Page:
Paramedics are used to being at the forefront of emergencies. When a call comes in you respond as fast as possible to ensure that the patient has a fighting chance to live.
But what if the paramedic becomes the patient?
Coenrad Bronkhorst (27) is a Basic Life Support (BLS) paramedic at the ER24 Vaal branch.
Most of his family are also involved in the medical industry. After completing school at Vaalpark High School he went to work at a power station in Ermelo but soon realised this is not for him. He followed in the footsteps of the rest of his family because it felt like the best thing to do.
“Every day is a new day with new experiences. You have to be prepared for the worst. If you want to cry, cry. If you want to laugh, laugh. To know every day that I’ve saved a life makes me feel proud of my work. There are people looking up to us that trust us to help them in need. It really is rewarding,” said Bronkhorst.
The night things changed
On the night of the 17th of March Coenrad and his partner Crescendo Dillion Lee responded to a collision on the R553 close to the old Golden Highway in Vanderbijlpark.
‘I had a bad feeling that night that something was going to happen to me or one of my family members. I dropped my mother at my brother’s house just in case I didn’t make it back home and then I went to work,” said Bronkhorst.
“My partner and I still joked that this road is very dark and that we should be careful.
“When we arrived at the scene we saw one car lying on its side and another car in the bushes. A woman was screaming hysterically and crying. There were lots of people on the scene.
“First I started placing the road cones in the road. Then I got into the ambulance to assist my partner. While we were in the ambulance a bakkie drove into us from the back and the impact was so hard that I was thrown against a sharp edge inside the ambulance. As a result of this my kidney had burst,” said Bronkhorst.
At this point Lee made sure that the first patient was attended to and then he found Bronkhorst on the grass in pain. He put him on a drip and gave him some pain medication while waiting for back up.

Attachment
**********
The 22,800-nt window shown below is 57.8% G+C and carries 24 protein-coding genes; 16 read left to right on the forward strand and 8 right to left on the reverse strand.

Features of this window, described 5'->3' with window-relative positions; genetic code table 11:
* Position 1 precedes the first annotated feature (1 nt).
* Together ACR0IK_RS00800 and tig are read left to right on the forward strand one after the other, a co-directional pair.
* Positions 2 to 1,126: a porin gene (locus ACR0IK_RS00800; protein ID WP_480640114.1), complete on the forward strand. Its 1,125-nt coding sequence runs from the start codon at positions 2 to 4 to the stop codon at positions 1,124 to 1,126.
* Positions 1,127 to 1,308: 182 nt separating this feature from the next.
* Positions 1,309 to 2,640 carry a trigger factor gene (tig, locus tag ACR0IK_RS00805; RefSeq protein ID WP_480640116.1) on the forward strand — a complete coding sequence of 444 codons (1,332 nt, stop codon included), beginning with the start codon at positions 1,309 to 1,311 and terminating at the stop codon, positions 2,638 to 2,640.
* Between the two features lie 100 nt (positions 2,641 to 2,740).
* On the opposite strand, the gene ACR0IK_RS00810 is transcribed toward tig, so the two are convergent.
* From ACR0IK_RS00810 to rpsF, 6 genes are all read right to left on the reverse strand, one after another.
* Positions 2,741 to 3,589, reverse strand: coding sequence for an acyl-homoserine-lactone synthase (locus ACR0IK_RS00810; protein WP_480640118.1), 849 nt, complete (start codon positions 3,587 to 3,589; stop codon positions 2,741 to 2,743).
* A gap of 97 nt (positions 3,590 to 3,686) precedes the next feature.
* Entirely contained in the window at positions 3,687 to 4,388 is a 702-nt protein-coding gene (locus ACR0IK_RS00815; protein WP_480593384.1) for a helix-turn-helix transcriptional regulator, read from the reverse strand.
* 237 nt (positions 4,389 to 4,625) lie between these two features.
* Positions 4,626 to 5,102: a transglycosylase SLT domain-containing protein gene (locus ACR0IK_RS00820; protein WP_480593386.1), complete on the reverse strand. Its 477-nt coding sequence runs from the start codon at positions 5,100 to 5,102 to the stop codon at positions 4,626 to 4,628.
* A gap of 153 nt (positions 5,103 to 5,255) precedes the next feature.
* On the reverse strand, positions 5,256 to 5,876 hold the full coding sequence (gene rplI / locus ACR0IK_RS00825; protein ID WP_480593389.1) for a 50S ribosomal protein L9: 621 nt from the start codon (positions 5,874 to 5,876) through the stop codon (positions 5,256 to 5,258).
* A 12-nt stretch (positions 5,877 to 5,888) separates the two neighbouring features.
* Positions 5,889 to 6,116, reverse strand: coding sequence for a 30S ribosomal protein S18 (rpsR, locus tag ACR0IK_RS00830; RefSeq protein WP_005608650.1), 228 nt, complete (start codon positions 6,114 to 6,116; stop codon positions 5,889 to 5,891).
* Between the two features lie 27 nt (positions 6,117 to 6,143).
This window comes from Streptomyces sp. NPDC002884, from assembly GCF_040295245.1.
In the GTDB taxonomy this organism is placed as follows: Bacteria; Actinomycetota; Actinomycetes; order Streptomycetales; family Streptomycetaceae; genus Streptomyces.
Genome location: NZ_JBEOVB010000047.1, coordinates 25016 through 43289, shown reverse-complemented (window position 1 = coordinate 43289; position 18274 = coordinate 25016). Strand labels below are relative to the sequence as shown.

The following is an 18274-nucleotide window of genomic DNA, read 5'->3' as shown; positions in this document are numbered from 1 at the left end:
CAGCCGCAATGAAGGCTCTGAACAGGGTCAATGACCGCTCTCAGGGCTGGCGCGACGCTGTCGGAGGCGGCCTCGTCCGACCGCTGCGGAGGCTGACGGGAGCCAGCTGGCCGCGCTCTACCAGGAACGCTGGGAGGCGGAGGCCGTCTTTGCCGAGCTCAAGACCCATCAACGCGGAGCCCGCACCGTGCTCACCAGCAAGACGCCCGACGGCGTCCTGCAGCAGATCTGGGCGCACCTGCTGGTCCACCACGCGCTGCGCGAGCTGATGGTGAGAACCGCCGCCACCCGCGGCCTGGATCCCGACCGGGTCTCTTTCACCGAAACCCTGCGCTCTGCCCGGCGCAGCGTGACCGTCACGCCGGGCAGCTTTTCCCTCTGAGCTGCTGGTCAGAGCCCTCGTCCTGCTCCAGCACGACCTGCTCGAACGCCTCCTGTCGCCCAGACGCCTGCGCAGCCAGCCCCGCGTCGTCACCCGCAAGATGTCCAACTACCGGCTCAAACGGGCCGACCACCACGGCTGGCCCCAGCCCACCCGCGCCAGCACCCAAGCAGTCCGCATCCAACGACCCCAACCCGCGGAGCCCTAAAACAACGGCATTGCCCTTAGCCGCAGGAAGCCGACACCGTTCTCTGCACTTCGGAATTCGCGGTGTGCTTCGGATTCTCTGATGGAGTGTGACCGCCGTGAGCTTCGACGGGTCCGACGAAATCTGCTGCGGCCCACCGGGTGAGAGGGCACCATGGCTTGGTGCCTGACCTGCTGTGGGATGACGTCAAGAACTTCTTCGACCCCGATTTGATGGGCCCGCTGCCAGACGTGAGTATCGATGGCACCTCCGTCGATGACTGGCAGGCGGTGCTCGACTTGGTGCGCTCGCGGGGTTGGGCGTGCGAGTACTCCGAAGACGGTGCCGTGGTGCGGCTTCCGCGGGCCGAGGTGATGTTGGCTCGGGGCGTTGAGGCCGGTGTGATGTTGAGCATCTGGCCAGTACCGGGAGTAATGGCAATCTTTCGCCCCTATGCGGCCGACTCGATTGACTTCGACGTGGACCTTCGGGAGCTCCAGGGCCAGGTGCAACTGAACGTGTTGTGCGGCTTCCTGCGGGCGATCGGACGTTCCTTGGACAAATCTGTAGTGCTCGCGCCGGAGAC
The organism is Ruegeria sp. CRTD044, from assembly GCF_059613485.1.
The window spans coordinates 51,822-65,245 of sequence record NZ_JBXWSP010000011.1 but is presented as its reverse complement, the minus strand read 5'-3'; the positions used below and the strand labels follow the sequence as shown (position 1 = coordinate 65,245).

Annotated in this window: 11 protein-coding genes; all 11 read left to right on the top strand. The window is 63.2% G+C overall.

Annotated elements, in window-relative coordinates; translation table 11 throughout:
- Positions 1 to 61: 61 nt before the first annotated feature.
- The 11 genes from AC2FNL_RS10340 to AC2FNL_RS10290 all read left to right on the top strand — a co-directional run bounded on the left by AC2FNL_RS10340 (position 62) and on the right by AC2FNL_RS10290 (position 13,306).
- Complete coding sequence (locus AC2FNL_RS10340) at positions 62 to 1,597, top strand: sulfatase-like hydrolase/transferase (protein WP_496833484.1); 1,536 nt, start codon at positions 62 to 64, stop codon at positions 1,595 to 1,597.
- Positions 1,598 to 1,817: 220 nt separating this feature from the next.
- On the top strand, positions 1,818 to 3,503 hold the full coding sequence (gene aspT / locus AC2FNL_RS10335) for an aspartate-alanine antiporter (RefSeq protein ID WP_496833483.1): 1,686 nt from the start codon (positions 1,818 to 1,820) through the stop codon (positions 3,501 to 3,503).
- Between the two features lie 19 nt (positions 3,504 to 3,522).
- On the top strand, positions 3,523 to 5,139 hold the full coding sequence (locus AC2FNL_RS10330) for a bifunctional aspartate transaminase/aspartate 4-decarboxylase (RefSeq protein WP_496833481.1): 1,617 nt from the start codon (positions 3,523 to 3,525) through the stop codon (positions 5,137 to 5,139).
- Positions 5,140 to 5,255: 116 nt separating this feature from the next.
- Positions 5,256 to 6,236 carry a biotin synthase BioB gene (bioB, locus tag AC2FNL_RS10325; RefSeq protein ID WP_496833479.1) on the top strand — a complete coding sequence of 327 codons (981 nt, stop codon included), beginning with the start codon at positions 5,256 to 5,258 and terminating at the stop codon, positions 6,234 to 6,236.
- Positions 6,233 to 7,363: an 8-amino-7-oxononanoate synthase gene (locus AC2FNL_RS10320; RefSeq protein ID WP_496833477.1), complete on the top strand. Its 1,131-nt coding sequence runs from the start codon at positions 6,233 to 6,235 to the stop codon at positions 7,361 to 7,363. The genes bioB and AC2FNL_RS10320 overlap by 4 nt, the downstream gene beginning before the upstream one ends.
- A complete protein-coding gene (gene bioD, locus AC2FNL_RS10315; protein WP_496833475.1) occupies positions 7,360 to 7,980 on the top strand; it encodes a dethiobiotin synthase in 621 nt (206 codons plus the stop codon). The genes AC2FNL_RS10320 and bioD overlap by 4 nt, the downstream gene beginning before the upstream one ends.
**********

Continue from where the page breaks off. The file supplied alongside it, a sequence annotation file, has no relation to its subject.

Bronkhorst only woke up in ICU six days after the event. He had undergone two operations whereby his kidney, that was torn in two, was removed.
“When I woke up I was in shock and very emotional. My family was very worried. ER24 stood by me through all of this.
“My lifestyle has changed since I lost the kidney. I love to braai and eat red meat but I have to cut this out of my diet to ensure that I stay healthy,” said Bronkhorst.
It isn’t only Bronkhorst whose life changed dramatically. His partner also learnt a lesson or two out of this experience.
“Even if you do everything according to the book. Something can still go wrong.
“I prefer not to stay on a scene too long. I want to get moving as soon as possible. My approach to a scene, such as where I parked with the ambulance, has changed. I am a lot more safety conscious now. I am even more passionate about saving lives after seeing my partner in his position,” said Lee.
His dreams at ER24
Although Bronkhorst went through quite an ordeal this hasn’t deterred him from still saving lives.
He dreams of becoming a pilot.
“It is one of my biggest dreams. I want to fly a helicopter for emergency services,” said Bronkhorst.
Bronkhorst even received his torn paramedic uniform, framed as a gift, from his branch and colleagues.
“We appreciate all that he has done. We will continue to support him as a branch and as colleagues. He is just one of those people who you want to be around. He makes you look forward to your shifts at work and every call you go out on. The little gift is a reminder of what each and every medic faces when they turn up for work.,” said John Ramcharan, ER24 Vaal branch manager.
Bronkhorst’s first day back on duty will be on the 7th of June.
ER24 EMS (Pty) Ltd. t/a ER24